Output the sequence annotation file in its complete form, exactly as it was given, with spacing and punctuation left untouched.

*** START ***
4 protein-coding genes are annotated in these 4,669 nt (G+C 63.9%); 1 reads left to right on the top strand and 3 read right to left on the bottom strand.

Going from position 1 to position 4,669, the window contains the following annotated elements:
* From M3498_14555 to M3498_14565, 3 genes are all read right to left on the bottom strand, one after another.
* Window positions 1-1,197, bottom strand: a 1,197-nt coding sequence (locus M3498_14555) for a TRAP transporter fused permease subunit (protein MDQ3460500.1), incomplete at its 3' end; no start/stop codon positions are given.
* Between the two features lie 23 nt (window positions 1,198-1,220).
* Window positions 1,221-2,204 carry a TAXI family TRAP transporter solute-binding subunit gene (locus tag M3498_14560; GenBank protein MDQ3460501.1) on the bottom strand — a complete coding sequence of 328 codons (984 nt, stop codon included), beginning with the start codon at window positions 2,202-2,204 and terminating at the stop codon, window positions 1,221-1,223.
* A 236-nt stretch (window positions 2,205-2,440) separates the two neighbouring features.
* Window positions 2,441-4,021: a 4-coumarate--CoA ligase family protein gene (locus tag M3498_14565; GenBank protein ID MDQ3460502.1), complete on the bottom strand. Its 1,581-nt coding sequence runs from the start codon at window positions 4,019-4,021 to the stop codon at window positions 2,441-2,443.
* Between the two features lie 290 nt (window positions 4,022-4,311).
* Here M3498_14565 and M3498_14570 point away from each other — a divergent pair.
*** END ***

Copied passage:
4 protein-coding genes are annotated in these 4,669 nt (G+C 63.9%); 1 reads left to right on the top strand and 3 read right to left on the bottom strand.

Going from position 1 to position 4,669, the window contains the following annotated elements:
* From M3498_14555 to M3498_14565, 3 genes are all read right to left on the bottom strand, one after another.
* Window positions 1-1,197, bottom strand: a 1,197-nt coding sequence (locus M3498_14555) for a TRAP transporter fused permease subunit (protein MDQ3460500.1), incomplete at its 3' end; no start/stop codon positions are given.
* Between the two features lie 23 nt (window positions 1,198-1,220).
* Window positions 1,221-2,204 carry a TAXI family TRAP transporter solute-binding subunit gene (locus tag M3498_14560; GenBank protein MDQ3460501.1) on the bottom strand — a complete coding sequence of 328 codons (984 nt, stop codon included), beginning with the start codon at window positions 2,202-2,204 and terminating at the stop codon, window positions 1,221-1,223.
* A 236-nt stretch (window positions 2,205-2,440) separates the two neighbouring features.
* Window positions 2,441-4,021: a 4-coumarate--CoA ligase family protein gene (locus tag M3498_14565; GenBank protein ID MDQ3460502.1), complete on the bottom strand. Its 1,581-nt coding sequence runs from the start codon at window positions 4,019-4,021 to the stop codon at window positions 2,441-2,443.
* Between the two features lie 290 nt (window positions 4,022-4,311).
* Here M3498_14565 and M3498_14570 point away from each other — a divergent pair.